The pact was however not found that viable, and therefore was modified to emphasize that the employees leaving any of these organizations to join another, would not be forced to leave and join the other without completing their full notice periods. This would give sufficient time for the organization losing the employee, to find a suitable replacement. The pact was signed and pledged to be included in the code of ethics of all participating organizations, and to be honored by the HR departments of each.
Nevertheless, such scenarios that make talented and well-known employees vulnerable to poaching would always exist. One of the main objectives of the organizations should be to come up with ways to reduce employee poaching from their organizations, and also to hire employees from other firms in an ethical fashion. Let us have a close look at how these goals can be achieved.
Making Employees Poach Resistant and Ethical Hiring
Making employees poach resistant is not only about offering higher salaries to make the jobs lucrative for them. Great candidates seek great opportunities, leadership roles, and a sense of excitement about getting a new opportunity. Of course, the fact that money is an important factor to keep employees motivated does stand true. But it is just an important factor, not the only factor. These points should be taken care of while strategizing towards employee retention.
When it comes to hiring, we should focus on ethical hiring. Again good employees cannot only be hired on the basis of money. Money is something that any organization can offer to employees who are contributing well to the organization. Hiring ethically should be aimed at offering prospective candidates something that the candidates missed at the earlier company and to compensate for the same.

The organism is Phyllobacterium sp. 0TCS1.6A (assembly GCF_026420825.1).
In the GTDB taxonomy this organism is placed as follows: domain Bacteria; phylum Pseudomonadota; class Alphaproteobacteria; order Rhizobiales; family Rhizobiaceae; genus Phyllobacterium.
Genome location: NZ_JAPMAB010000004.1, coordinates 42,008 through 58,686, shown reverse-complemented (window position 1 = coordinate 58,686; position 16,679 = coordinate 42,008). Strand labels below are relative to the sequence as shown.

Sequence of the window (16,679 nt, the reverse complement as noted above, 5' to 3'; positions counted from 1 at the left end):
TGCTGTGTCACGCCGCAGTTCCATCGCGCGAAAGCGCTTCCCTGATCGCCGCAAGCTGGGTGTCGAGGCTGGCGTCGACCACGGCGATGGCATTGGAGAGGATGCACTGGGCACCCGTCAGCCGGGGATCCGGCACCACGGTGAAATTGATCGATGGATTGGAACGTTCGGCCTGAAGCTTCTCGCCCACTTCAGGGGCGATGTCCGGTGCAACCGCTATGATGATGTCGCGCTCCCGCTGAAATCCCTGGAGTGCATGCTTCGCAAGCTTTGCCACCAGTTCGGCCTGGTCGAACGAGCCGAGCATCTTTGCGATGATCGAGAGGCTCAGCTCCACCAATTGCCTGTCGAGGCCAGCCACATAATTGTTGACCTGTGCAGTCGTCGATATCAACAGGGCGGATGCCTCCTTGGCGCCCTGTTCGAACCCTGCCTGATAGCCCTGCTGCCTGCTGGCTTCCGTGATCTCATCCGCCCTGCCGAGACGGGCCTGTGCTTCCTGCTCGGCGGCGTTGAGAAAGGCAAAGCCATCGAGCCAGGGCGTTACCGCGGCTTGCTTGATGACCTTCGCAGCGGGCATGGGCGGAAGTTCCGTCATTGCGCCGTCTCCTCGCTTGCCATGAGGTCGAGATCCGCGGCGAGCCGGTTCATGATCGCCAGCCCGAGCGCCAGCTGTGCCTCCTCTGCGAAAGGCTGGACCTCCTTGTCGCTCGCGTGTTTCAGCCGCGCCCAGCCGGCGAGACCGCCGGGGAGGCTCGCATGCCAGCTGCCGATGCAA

Source: A survey from Challenger, Gray & Christmas
The figure above depicts what perks are most effective in retaining the top talents of any organization. A positive approach towards such initiative would ensure that the lateral hiring of new candidates remains ethical and fosters a competitive environment across the market.
Poaching should be avoided comprehensively by organizations operating across any industry. Not only it raises question upon the integrity of employees when money is weighed against loyalty to their firm, it also kills healthy competition in the market by rendering a competitor’s organizations weak and less effective. An organization should make sure that it is using ethical standards in line with its own policies when it comes to recruitment and hiring.
The healthy competition that an organization has with its competitors also ensures a healthy respect between the organizations. Poaching, on the other hand, keeps you at the risk of losing the respect of your competitors, a scenario that would not be beneficial in anyways in the long run.
It is therefore always a better approach to develop the knowledge and skill base of the talent pool already present in an organization, and to use ethical approaches towards lateral hiring.
This article has been authored by Noha Sinha from XIMB and Satyarth Udayan, Business Analyst from Metric Stream